Maybe it’s just me, but doesn’t it feel like there’s been a lot of seemingly unnecessary and frightening carnage happening in our world recently? It seems like every day we are hearing about another shooting, stabbing, bombing or general loss of innocence and life to people all over the world. And while it may feel like these tragedies happen in waves, they don’t. They’re happening all of the time and really always have been. Whether or not it’s in our nature to inflict pain is debatable, but the fact that we are fascinated, intrigued, curious and reflective of our ability to do so is not. Why else would people create grisly works of art? Why else would we create an entire genre dedicated to fear? And often pain? And often violence?
My fascination of horror probably began when yours did – as a very young child. The first films that truly inspired me, or rather the first character that I ever felt I could relate to, was Godzilla. Okay, that may seem a little silly, but as I child I would watch that radioactive monster destroying (or protecting) Tokyo and I’d be right there with him, blasting my radioactive breath all over my building blocks and imagining the shrieks of innocent civilians caught in my path. This is taking me back…
I’m getting carried away. Obviously, I’m much older now but throughout my years my love of fictional carnage has only grown, and now I get giddy at the thought of watching another helpless person cower in fear or fight for their life against a ruthless killer. Or ghost. Or monster. Or alien. It doesn’t matter; the seed was planted and it grew, but only relatively recently I began to think about how the real world is the original seed, the inspiration for these things I love so dearly. It begs the age-old question: does life imitate art or does art imitate life?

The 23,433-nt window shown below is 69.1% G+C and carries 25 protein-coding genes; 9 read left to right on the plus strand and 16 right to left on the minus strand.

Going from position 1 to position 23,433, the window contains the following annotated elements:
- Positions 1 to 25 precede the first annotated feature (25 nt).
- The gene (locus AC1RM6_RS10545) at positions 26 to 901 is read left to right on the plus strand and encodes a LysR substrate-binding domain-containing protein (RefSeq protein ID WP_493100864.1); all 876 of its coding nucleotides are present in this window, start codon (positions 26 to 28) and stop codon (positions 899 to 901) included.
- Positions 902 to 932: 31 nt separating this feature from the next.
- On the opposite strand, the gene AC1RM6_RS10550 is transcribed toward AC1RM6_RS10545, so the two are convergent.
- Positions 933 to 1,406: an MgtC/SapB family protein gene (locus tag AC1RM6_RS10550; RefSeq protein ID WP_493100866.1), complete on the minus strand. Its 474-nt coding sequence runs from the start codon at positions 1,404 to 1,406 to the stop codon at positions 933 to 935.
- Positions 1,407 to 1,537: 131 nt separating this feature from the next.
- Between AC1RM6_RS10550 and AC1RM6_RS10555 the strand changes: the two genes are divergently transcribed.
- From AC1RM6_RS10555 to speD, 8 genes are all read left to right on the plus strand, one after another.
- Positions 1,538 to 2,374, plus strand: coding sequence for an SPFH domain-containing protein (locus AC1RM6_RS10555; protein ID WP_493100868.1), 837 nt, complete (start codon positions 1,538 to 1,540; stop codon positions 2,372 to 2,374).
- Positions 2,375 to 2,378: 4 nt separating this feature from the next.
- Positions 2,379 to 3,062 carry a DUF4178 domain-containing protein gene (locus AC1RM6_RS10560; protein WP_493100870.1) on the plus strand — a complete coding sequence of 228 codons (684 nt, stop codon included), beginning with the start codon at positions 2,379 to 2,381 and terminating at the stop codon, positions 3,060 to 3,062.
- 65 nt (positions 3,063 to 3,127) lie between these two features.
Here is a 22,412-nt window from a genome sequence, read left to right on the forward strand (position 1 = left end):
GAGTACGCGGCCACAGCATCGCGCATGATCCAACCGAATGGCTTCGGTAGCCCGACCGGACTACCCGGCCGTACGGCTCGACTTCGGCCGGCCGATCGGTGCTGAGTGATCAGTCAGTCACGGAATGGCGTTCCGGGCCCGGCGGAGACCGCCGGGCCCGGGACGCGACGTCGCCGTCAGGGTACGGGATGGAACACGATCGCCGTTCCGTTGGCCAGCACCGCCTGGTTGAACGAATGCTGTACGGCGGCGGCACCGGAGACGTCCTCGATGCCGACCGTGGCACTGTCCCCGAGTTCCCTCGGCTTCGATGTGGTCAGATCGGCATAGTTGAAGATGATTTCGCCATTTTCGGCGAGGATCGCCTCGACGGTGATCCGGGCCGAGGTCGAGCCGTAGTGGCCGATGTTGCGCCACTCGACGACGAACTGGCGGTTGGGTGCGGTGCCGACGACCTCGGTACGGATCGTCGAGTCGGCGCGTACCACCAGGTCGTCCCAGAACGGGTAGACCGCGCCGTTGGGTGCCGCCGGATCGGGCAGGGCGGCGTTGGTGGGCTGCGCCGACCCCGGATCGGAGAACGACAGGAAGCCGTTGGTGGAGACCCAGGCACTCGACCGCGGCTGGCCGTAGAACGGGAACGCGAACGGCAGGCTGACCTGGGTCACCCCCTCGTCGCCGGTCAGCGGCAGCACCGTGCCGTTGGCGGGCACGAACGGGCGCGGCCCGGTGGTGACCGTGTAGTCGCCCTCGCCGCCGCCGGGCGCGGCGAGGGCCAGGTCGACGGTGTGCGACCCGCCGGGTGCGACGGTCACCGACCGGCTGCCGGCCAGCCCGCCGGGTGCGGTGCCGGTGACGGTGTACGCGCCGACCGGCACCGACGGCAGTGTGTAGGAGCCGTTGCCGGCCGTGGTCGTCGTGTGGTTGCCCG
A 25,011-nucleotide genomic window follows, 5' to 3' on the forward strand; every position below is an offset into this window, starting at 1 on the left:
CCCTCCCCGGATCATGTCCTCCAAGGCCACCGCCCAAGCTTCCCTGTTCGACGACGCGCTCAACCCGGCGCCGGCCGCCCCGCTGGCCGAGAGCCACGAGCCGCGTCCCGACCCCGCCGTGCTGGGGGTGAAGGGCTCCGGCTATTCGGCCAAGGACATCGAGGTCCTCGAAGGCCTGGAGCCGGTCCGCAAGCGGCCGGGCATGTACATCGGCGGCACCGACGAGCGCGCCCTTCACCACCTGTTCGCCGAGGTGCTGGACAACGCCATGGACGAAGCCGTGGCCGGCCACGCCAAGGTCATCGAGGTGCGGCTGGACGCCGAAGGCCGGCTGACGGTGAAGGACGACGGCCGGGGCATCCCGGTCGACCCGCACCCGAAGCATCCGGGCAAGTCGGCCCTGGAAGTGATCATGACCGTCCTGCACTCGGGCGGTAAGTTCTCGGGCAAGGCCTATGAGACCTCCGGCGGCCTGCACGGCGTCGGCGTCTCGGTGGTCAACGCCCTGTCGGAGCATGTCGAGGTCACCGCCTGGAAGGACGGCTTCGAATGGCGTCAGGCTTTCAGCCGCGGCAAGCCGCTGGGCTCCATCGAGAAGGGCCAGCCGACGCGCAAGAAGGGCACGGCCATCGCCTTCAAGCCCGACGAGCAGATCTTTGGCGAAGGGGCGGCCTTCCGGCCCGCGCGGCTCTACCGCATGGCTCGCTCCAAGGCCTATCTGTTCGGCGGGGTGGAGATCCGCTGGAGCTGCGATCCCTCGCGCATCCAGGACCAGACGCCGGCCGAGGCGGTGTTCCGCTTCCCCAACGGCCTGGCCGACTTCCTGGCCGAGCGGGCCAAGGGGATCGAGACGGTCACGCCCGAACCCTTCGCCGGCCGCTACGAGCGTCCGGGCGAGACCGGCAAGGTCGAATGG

Everything worthwhile in this world has a price, and horror is no exception. Some of the most intriguing and entertaining horror has its roots in suffering. Without Ed Gein, we’d have no Texas Chainsaw Massacre, or Psycho, or countless other classic works of terror. Think about all of the art that was inspired by real life slashers Ted Bundy or Jack the Ripper. Hell, even Godzilla wouldn’t exist had we not dropped nuclear bombs on Japan. Horror is our real world fears manifested in our imaginations, and even the silliest horror or the campiest project has it’s roots in real life horror.
And maybe that’s why it’s so alluring. We watch these images of horror, listen to sounds of suffering and dream of mass destruction because it gives us fear, and reminds us that we could be next at any moment. After all, we’re all going to die someday and rarely do people have any say in how they go. And in a world full of real life horror, it will catch up with some people. So enjoy it while you can, horror lovers, because before you know it you could be next…
Be safe out there, and thanks for checking out LAHorror.com.
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